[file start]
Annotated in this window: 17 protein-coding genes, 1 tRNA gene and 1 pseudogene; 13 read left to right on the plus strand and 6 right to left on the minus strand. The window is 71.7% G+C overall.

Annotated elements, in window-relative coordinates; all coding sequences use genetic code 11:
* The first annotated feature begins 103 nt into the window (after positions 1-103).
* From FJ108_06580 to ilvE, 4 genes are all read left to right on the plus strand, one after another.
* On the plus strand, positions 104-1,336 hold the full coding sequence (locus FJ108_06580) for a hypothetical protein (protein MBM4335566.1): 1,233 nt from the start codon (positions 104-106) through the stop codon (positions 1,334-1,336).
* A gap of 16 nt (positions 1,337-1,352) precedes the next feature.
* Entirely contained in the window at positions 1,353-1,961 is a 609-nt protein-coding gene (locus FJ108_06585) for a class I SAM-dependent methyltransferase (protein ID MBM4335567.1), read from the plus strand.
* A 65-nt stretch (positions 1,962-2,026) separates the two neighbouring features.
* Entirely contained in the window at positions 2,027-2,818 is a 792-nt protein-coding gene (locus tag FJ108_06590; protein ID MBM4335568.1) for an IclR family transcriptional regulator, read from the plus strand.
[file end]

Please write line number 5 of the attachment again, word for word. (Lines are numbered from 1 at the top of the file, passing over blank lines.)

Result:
* On the plus strand, positions 104-1,336 hold the full coding sequence (locus FJ108_06580) for a hypothetical protein (protein MBM4335566.1): 1,233 nt from the start codon (positions 104-106) through the stop codon (positions 1,334-1,336).